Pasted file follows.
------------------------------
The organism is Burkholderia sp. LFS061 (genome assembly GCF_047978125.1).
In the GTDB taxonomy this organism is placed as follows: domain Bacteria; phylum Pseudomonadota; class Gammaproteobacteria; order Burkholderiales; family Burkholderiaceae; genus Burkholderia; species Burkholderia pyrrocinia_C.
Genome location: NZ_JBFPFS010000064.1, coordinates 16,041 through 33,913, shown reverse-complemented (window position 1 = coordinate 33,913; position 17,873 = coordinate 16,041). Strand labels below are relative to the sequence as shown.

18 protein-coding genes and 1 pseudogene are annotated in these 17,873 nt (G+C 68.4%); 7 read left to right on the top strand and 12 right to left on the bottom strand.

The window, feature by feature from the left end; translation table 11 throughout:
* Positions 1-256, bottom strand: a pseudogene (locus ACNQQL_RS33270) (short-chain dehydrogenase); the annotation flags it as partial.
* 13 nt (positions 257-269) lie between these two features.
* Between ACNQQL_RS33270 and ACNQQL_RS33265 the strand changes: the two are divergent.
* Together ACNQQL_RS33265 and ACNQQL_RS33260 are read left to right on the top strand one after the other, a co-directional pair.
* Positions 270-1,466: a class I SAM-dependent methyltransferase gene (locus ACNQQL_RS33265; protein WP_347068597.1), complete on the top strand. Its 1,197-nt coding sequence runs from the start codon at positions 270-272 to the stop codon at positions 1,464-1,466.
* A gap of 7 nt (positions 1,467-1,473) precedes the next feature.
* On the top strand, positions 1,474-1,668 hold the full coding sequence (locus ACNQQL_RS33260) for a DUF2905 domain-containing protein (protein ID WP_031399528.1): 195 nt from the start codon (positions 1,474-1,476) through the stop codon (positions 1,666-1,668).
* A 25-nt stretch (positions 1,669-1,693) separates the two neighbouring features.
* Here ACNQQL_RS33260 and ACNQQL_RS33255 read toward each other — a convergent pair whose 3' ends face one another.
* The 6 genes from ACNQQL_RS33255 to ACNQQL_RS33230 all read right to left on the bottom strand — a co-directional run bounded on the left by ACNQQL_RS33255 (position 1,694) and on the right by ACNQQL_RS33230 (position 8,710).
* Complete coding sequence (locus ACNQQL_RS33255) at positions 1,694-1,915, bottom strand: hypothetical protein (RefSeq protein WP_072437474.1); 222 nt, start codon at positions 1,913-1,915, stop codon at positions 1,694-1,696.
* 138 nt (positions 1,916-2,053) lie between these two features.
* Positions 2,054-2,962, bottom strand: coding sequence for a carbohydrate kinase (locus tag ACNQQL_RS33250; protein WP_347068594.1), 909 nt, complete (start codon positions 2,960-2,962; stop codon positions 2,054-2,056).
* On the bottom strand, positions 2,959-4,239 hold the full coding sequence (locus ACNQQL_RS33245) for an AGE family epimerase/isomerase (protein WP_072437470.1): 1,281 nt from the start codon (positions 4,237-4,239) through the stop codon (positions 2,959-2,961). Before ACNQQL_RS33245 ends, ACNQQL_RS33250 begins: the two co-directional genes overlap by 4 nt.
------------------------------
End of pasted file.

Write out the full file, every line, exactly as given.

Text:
The organism is Burkholderia sp. LFS061 (genome assembly GCF_047978125.1).
In the GTDB taxonomy this organism is placed as follows: domain Bacteria; phylum Pseudomonadota; class Gammaproteobacteria; order Burkholderiales; family Burkholderiaceae; genus Burkholderia; species Burkholderia pyrrocinia_C.
Genome location: NZ_JBFPFS010000064.1, coordinates 16,041 through 33,913, shown reverse-complemented (window position 1 = coordinate 33,913; position 17,873 = coordinate 16,041). Strand labels below are relative to the sequence as shown.

18 protein-coding genes and 1 pseudogene are annotated in these 17,873 nt (G+C 68.4%); 7 read left to right on the top strand and 12 right to left on the bottom strand.

The window, feature by feature from the left end; translation table 11 throughout:
* Positions 1-256, bottom strand: a pseudogene (locus ACNQQL_RS33270) (short-chain dehydrogenase); the annotation flags it as partial.
* 13 nt (positions 257-269) lie between these two features.
* Between ACNQQL_RS33270 and ACNQQL_RS33265 the strand changes: the two are divergent.
* Together ACNQQL_RS33265 and ACNQQL_RS33260 are read left to right on the top strand one after the other, a co-directional pair.
* Positions 270-1,466: a class I SAM-dependent methyltransferase gene (locus ACNQQL_RS33265; protein WP_347068597.1), complete on the top strand. Its 1,197-nt coding sequence runs from the start codon at positions 270-272 to the stop codon at positions 1,464-1,466.
* A gap of 7 nt (positions 1,467-1,473) precedes the next feature.
* On the top strand, positions 1,474-1,668 hold the full coding sequence (locus ACNQQL_RS33260) for a DUF2905 domain-containing protein (protein ID WP_031399528.1): 195 nt from the start codon (positions 1,474-1,476) through the stop codon (positions 1,666-1,668).
* A 25-nt stretch (positions 1,669-1,693) separates the two neighbouring features.
* Here ACNQQL_RS33260 and ACNQQL_RS33255 read toward each other — a convergent pair whose 3' ends face one another.
* The 6 genes from ACNQQL_RS33255 to ACNQQL_RS33230 all read right to left on the bottom strand — a co-directional run bounded on the left by ACNQQL_RS33255 (position 1,694) and on the right by ACNQQL_RS33230 (position 8,710).
* Complete coding sequence (locus ACNQQL_RS33255) at positions 1,694-1,915, bottom strand: hypothetical protein (RefSeq protein WP_072437474.1); 222 nt, start codon at positions 1,913-1,915, stop codon at positions 1,694-1,696.
* 138 nt (positions 1,916-2,053) lie between these two features.
* Positions 2,054-2,962, bottom strand: coding sequence for a carbohydrate kinase (locus tag ACNQQL_RS33250; protein WP_347068594.1), 909 nt, complete (start codon positions 2,960-2,962; stop codon positions 2,054-2,056).
* On the bottom strand, positions 2,959-4,239 hold the full coding sequence (locus ACNQQL_RS33245) for an AGE family epimerase/isomerase (protein WP_072437470.1): 1,281 nt from the start codon (positions 4,237-4,239) through the stop codon (positions 2,959-2,961). Before ACNQQL_RS33245 ends, ACNQQL_RS33250 begins: the two co-directional genes overlap by 4 nt.